HMI-control system makes music out of wood for Gibson
Today’s Gibson electric guitars represent the history as well as the future of the electric guitar. The models whose designs have become classics: the ES-175, ES-335, Flying V, Explorer, Firebird, SGs and Les Pauls-are a testament to Gibson’s wide appeal, spanning more than four decades of music styles.
To produce their famous guitars, Gibson uses large kilns to dry a variety of exotic wood species, such as maple, ebony and mahagony. One kiln dries 2000 board feet at a time, which means that 100 guitars can be created in each batch. In 2009, Gibson engineers hired Vacutherm, Inc, a vacuum lumber drying company, to install a new kiln control system, called the touchDry, inside five Woodmizers kilns.
Vacutherm Inc. designs vacuum kilns that are used to dry lumber and wood components – from 10,000 board feet to 10 million board feet or more of high quality wood per year. All Vacutherm vacuum kilns use the new touchDry kiln control system. Each system integrates a wireless moisture meter, relative humidity and an 8.4-in. color touch screen.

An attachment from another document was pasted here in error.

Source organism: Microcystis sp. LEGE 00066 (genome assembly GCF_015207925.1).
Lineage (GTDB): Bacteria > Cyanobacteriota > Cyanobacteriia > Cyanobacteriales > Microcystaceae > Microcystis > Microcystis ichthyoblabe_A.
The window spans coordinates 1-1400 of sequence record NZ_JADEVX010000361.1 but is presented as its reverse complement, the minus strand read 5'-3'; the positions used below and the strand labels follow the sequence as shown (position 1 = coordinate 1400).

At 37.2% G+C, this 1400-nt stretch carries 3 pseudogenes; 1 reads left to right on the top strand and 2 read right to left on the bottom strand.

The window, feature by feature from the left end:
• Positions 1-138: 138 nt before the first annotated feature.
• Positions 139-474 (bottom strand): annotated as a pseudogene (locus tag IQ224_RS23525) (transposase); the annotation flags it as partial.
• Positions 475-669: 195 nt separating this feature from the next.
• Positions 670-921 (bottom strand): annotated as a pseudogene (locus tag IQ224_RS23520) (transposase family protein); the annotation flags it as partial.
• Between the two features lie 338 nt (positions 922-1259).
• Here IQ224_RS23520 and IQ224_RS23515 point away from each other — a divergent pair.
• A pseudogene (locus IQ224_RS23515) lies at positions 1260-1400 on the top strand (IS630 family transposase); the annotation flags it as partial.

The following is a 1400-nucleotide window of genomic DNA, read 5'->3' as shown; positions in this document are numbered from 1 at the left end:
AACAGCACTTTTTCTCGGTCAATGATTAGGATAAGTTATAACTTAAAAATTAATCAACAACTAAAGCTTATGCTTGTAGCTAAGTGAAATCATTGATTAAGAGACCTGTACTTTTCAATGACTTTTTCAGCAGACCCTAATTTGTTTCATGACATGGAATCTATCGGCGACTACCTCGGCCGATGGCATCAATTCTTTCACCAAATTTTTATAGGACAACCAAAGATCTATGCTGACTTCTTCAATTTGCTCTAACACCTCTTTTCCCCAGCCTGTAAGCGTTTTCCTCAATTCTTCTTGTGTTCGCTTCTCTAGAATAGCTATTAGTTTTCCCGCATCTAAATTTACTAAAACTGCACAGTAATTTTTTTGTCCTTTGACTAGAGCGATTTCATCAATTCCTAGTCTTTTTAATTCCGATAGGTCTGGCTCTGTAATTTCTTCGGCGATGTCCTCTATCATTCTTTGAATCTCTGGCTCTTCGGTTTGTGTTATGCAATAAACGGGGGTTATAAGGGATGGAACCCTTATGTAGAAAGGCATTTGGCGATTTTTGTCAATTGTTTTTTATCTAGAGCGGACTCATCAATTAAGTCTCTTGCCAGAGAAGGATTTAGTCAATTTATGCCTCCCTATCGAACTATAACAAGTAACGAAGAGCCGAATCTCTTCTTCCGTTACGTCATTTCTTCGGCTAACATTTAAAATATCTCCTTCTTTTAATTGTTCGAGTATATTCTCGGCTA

Monitouch HMI, www.monitouchhmi.net
RT Engineering was hired to design and integrate the software for the touchDry kiln control system, built by Fuji Electric Corp. of America HMI Division, into the kilns. RT Engineering tailored the control system inside each Woodmizer to meet Gibson’s specific application requirements. The system used by Gibson engineers monitors the pressure and temperature inside the kiln to more quickly dry the lumber used to build guitars.
According to Jim Parker from Vacutherm, "the touchDry kiln control system has a better user interface, provides more control over the drying process and better access to historical drying data (when compared to similar systems)." He also mentioned that Gibson engineers stated, "By updating the control system the drying time has been reduced by 30% and the quality has improved."
– Rene Varro is marketing specialist, Fuji Electric Corp. of America, www.fujielectric.com/fecoa.
Edited by Mark T. Hoske, editor in chief, Control Engineering , www.controleng.com.